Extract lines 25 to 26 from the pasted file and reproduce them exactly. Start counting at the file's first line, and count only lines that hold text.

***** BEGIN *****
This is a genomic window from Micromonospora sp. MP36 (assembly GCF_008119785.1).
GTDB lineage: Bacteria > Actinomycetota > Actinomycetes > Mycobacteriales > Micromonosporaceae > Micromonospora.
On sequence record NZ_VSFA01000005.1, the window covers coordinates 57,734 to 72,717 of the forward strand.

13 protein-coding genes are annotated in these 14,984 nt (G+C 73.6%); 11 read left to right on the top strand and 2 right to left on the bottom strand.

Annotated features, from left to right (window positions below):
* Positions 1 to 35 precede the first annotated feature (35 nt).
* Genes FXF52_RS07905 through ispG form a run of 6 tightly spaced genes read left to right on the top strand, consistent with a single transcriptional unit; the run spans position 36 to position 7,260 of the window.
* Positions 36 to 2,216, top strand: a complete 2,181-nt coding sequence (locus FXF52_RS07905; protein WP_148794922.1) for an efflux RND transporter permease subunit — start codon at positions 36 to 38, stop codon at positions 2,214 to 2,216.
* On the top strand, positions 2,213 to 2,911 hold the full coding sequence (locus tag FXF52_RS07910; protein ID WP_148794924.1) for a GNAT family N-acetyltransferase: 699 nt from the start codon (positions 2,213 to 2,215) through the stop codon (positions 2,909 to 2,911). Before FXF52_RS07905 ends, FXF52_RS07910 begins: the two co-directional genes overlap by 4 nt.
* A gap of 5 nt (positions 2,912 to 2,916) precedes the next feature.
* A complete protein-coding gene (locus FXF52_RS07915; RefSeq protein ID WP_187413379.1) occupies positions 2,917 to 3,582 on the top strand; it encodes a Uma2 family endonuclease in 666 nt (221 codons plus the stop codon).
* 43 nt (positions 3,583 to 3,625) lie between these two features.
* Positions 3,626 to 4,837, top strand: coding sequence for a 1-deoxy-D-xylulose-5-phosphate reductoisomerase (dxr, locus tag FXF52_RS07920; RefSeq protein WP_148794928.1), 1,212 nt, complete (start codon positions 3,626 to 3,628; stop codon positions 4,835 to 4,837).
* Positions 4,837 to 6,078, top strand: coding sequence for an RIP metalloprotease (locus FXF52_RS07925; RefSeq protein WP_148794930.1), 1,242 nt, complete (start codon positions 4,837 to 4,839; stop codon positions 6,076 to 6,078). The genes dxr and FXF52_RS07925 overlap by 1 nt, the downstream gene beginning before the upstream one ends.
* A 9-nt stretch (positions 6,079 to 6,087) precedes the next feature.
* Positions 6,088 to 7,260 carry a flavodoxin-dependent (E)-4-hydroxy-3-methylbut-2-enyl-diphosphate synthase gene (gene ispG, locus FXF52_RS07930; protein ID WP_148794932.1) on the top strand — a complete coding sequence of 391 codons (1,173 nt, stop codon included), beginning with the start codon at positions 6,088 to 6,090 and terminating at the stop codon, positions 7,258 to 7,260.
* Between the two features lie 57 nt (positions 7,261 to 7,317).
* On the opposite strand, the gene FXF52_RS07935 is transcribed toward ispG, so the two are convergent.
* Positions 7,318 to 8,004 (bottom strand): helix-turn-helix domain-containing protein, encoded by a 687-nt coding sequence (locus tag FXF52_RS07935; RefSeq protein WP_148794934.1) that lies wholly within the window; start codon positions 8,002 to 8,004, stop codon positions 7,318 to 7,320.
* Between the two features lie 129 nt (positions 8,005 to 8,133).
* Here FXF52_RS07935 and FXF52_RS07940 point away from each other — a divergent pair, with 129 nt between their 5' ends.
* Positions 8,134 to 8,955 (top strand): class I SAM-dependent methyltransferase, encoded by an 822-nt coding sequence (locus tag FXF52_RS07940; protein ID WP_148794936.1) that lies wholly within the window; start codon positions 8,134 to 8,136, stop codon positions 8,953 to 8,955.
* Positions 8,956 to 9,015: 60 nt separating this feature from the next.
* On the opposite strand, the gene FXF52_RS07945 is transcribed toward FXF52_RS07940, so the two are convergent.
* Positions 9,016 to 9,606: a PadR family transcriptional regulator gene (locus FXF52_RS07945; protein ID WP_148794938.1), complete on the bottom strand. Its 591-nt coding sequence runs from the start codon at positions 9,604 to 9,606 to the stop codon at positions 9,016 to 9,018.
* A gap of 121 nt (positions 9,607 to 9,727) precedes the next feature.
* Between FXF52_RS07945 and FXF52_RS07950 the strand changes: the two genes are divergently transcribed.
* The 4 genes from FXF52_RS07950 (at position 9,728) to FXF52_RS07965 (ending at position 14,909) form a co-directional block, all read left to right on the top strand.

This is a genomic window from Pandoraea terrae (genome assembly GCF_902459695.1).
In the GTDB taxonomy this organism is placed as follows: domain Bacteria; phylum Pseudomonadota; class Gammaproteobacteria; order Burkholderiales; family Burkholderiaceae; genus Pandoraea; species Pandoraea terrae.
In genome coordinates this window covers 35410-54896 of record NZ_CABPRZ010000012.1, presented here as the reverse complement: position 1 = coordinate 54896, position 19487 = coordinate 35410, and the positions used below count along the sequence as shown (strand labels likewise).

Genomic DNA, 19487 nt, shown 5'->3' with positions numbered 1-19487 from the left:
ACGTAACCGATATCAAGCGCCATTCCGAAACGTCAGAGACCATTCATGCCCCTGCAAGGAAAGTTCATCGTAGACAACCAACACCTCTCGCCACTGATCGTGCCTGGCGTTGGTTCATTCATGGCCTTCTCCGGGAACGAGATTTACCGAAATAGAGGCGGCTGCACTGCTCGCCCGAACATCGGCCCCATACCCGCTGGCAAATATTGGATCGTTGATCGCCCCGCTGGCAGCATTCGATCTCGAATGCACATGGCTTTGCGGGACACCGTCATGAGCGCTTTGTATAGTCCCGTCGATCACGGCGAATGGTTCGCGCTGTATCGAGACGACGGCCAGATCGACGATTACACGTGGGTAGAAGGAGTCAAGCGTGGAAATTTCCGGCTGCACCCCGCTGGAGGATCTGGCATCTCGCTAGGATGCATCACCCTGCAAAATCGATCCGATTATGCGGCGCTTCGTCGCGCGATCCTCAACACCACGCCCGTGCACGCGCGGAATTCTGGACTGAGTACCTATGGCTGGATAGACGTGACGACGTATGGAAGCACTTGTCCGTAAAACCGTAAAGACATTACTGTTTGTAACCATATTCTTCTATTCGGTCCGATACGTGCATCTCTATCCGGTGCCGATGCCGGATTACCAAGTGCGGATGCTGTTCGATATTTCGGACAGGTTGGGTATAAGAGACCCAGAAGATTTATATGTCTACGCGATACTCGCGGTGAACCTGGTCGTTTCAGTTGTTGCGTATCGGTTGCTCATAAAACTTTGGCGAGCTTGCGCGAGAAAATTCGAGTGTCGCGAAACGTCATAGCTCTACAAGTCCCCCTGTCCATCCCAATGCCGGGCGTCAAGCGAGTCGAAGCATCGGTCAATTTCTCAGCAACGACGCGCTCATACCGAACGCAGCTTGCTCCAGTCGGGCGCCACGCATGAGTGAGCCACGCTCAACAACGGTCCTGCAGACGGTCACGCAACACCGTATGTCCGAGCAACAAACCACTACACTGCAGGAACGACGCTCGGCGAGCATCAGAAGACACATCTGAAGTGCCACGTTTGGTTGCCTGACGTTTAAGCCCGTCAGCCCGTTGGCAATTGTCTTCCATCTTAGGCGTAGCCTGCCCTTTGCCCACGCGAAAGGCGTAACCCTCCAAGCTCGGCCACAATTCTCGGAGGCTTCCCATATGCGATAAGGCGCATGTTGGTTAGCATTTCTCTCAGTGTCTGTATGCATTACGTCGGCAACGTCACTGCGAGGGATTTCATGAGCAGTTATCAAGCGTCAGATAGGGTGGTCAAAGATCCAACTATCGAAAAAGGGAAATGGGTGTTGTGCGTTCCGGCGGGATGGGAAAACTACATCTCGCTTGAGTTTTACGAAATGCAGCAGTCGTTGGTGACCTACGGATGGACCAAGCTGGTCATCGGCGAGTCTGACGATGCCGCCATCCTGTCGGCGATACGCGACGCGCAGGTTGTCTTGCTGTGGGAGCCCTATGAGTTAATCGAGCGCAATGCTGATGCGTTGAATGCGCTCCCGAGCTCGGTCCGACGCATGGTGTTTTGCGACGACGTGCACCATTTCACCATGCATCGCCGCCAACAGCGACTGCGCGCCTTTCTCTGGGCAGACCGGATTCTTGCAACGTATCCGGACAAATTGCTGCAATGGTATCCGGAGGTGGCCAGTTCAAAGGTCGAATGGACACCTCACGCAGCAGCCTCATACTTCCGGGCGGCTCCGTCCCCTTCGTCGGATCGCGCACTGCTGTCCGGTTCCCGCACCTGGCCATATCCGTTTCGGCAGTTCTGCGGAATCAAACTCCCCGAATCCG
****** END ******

* Positions 9,016 to 9,606: a PadR family transcriptional regulator gene (locus FXF52_RS07945; protein ID WP_148794938.1), complete on the bottom strand. Its 591-nt coding sequence runs from the start codon at positions 9,604 to 9,606 to the stop codon at positions 9,016 to 9,018.
* A gap of 121 nt (positions 9,607 to 9,727) precedes the next feature.